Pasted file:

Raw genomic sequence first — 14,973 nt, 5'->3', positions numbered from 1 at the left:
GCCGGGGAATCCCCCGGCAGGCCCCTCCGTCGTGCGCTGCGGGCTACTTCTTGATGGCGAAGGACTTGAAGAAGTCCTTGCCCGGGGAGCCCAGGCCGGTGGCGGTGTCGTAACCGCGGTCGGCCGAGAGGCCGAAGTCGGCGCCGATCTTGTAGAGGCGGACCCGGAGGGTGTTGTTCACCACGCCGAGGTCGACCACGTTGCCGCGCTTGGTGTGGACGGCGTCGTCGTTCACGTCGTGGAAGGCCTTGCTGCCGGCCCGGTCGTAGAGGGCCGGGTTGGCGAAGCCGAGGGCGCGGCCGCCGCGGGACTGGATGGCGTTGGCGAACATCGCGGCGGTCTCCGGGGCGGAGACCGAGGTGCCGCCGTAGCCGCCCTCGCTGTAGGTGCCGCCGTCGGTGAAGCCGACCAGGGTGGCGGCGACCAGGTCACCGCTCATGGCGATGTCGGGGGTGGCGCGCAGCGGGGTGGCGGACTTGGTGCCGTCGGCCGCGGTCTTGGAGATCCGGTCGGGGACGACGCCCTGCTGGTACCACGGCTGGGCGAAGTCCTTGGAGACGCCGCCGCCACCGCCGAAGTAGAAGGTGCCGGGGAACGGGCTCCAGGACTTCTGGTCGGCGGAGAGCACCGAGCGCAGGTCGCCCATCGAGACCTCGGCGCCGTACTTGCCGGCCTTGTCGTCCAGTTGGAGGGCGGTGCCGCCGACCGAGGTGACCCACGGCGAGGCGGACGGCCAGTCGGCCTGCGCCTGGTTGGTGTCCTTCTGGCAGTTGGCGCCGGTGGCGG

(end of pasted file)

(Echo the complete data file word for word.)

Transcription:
Raw genomic sequence first — 14,973 nt, 5'->3', positions numbered from 1 at the left:
GCCGGGGAATCCCCCGGCAGGCCCCTCCGTCGTGCGCTGCGGGCTACTTCTTGATGGCGAAGGACTTGAAGAAGTCCTTGCCCGGGGAGCCCAGGCCGGTGGCGGTGTCGTAACCGCGGTCGGCCGAGAGGCCGAAGTCGGCGCCGATCTTGTAGAGGCGGACCCGGAGGGTGTTGTTCACCACGCCGAGGTCGACCACGTTGCCGCGCTTGGTGTGGACGGCGTCGTCGTTCACGTCGTGGAAGGCCTTGCTGCCGGCCCGGTCGTAGAGGGCCGGGTTGGCGAAGCCGAGGGCGCGGCCGCCGCGGGACTGGATGGCGTTGGCGAACATCGCGGCGGTCTCCGGGGCGGAGACCGAGGTGCCGCCGTAGCCGCCCTCGCTGTAGGTGCCGCCGTCGGTGAAGCCGACCAGGGTGGCGGCGACCAGGTCACCGCTCATGGCGATGTCGGGGGTGGCGCGCAGCGGGGTGGCGGACTTGGTGCCGTCGGCCGCGGTCTTGGAGATCCGGTCGGGGACGACGCCCTGCTGGTACCACGGCTGGGCGAAGTCCTTGGAGACGCCGCCGCCACCGCCGAAGTAGAAGGTGCCGGGGAACGGGCTCCAGGACTTCTGGTCGGCGGAGAGCACCGAGCGCAGGTCGCCCATCGAGACCTCGGCGCCGTACTTGCCGGCCTTGTCGTCCAGTTGGAGGGCGGTGCCGCCGACCGAGGTGACCCACGGCGAGGCGGACGGCCAGTCGGCCTGCGCCTGGTTGGTGTCCTTCTGGCAGTTGGCGCCGGTGGCGG